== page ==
With President Obama’s announcement
last December that the United States is charting a new course in its relations with Cuba, the Federal Communications Commission (“FCC” or “Commission”) is taking expedited steps to open up the provision of telecommunications services between the United States and Cuba. The Commission seeks comment
on a proposal to remove Cuba from its Exclusion List for International Section 214 Authorizations ("Exclusion List") in response to a formal request from the Department of State ("State Department"). Removal of Cuba from the Exclusion List – it is the only country currently on the list – would allow carriers to provide telecommunications services between the United States and Cuba. With comments due December 4th
and reply comments due December 9th
, the expedited time frame suggests that the Commission may already be in the process of implementing its proposal. This will be of interest to communications providers seeking to offer telecommunications services to Cuba.
The Exclusion List identifies particular facilities and/or countries not included in a global facilities-based Section 214 application. Currently, a separate international Section 214 authorization is required to serve Cuba, which has been on the Exclusion List. The FCC processes Section 214 applications submitted for countries on the Exclusion List on a non-streamlined basis in coordination with the State Department.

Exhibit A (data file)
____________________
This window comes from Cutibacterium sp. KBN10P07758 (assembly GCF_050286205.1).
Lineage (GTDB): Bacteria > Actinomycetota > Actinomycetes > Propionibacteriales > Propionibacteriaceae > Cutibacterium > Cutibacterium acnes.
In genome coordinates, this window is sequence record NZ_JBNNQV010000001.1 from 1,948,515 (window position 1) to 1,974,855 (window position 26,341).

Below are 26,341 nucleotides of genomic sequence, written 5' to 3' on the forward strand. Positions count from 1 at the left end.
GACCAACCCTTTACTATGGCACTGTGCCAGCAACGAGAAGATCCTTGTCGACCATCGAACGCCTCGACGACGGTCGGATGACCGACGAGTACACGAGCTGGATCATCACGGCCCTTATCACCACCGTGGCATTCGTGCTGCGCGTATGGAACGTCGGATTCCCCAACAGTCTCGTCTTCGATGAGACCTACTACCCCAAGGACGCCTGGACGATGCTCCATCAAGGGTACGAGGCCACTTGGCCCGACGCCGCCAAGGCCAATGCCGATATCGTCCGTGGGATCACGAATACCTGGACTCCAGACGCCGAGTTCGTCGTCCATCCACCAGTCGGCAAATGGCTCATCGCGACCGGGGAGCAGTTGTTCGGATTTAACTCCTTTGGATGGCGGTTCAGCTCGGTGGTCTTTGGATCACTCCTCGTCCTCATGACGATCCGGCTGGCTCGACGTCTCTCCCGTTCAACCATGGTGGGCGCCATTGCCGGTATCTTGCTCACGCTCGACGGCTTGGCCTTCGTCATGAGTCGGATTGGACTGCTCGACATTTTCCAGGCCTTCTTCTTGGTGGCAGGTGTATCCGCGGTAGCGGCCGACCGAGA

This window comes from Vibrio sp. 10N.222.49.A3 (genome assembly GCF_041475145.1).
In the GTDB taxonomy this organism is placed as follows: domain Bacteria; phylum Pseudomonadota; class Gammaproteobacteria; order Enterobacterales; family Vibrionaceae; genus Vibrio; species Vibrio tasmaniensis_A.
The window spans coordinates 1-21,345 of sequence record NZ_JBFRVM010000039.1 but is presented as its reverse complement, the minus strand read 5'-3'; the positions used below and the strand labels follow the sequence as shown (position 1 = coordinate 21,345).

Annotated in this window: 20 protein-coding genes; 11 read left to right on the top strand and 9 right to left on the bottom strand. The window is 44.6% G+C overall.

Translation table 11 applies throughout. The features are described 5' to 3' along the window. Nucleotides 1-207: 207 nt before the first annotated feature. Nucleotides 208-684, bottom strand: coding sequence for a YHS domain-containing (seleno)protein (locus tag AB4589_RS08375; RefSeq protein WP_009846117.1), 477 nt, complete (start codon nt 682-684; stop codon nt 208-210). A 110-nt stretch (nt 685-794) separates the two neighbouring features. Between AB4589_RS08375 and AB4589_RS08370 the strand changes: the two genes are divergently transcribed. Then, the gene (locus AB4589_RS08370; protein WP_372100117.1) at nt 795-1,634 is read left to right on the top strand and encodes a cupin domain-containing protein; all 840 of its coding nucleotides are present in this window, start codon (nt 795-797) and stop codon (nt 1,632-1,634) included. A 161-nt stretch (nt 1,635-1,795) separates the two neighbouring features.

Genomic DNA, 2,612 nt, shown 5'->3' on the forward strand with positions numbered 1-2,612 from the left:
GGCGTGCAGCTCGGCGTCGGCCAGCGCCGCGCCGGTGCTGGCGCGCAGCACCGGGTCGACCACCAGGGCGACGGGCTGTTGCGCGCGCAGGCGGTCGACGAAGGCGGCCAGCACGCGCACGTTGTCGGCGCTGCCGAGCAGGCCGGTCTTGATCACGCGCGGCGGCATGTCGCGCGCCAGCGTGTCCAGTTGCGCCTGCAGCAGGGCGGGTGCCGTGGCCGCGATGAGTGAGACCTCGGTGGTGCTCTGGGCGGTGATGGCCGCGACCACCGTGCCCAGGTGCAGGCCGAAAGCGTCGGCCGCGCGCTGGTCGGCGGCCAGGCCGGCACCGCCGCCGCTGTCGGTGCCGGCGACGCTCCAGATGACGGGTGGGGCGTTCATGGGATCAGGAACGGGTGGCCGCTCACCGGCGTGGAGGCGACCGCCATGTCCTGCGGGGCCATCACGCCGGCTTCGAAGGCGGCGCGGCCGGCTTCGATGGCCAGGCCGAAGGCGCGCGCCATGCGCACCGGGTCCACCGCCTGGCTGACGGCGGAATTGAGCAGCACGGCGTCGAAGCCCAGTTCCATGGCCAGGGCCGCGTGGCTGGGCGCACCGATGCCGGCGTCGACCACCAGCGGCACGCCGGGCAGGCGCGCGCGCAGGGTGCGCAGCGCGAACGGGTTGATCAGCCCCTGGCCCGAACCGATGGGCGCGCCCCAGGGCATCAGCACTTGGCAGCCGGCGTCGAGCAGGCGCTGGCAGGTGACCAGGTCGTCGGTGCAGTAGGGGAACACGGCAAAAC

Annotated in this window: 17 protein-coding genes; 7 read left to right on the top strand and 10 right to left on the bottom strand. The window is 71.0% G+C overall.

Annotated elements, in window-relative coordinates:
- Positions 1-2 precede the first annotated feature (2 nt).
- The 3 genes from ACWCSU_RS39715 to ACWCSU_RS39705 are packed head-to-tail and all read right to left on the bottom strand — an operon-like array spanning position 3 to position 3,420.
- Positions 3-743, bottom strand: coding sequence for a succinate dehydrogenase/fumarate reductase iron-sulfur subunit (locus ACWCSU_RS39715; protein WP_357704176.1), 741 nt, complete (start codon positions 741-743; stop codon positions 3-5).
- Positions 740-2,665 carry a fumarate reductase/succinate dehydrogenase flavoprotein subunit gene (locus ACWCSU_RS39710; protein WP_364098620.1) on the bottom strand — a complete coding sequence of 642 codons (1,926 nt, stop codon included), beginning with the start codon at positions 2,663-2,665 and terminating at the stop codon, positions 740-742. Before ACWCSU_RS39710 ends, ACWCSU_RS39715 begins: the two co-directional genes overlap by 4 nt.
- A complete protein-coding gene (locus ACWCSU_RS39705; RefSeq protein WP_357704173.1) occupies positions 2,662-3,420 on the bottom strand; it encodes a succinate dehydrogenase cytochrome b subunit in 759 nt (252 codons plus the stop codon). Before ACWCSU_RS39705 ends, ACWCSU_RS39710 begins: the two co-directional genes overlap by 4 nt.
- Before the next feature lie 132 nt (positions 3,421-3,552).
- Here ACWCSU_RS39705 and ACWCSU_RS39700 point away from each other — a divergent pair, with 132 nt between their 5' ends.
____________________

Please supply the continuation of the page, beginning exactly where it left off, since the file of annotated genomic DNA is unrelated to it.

The FCC’s solicitation is a direct result of a letter
from the State Department, received October 26, 2015, which provided new policy guidance on the licensing of telecommunications services between the United States and Cuba. On November 9, 2015, the Commission’s International Bureau (“Bureau”) released a Public Notice
detailing the letter and noting that it would begin the process requested by the State Department.
Removing Cuba from the Exclusion List would free up communications companies with global Section 214 authorizations to provide facilities-based services from the United States to Cuba, even if such companies did not previously seek direct authority to serve Cuba. If the proposal is implemented, such companies need not take additional action or seek additional authority to begin providing service to Cuba.
As a result of the State Department’s October 26 letter to the Commission, the Bureau announced in its November 9 Public Notice that the Commission stopped coordinating with the State Department on those Section 214 applications seeking to provide facilities-based telecommunications services between the US and Cuba, effective immediately. Moreover, the Bureau explained that the Commission will continue to apply the appropriate benchmark settlement rate for telecommunications services between the US and Cuba as well as allow waivers of limited duration.
The Commission has also begun the process of removing the non-discrimination requirements, Section 63.22(f) that apply to the U.S.-Cuba route, which requires the terms and conditions of many operating and other agreements entered into by U.S. common carriers authorized to provide facilities-based switched voice service on the U.S.-Cuba route in correspondence with a Cuban carrier that does not qualify for the presumption that it lacks market power in Cuba to be identical to the equivalent terms and conditions in the operating agreement of another carrier providing the same or similar service between this country and Cuba.
The October 26th
letter also notes that applications approved by the FCC may require a license from the Department of Treasury’s Office of Foreign Assets Control and/or the Department of Commerce’s Bureau of Industry and Security.
For further information, please contact your Kelley Drye attorney or any other member of the firm’s Communications practice group